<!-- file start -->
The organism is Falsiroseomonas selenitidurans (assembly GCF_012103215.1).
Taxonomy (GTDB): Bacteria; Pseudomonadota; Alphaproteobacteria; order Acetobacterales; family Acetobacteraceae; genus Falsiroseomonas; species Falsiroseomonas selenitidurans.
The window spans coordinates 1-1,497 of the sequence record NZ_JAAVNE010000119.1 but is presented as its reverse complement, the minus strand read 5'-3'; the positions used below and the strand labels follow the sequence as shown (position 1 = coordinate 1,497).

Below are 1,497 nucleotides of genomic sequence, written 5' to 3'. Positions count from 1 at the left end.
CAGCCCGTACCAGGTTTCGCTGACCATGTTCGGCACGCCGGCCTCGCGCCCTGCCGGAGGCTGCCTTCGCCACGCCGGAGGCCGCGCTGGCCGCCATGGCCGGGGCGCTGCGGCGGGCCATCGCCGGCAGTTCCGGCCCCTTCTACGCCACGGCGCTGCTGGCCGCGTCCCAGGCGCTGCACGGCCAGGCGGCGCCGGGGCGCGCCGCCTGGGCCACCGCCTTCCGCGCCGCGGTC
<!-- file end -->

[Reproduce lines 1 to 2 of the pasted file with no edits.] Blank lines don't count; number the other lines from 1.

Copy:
The organism is Falsiroseomonas selenitidurans (assembly GCF_012103215.1).
Taxonomy (GTDB): Bacteria; Pseudomonadota; Alphaproteobacteria; order Acetobacterales; family Acetobacteraceae; genus Falsiroseomonas; species Falsiroseomonas selenitidurans.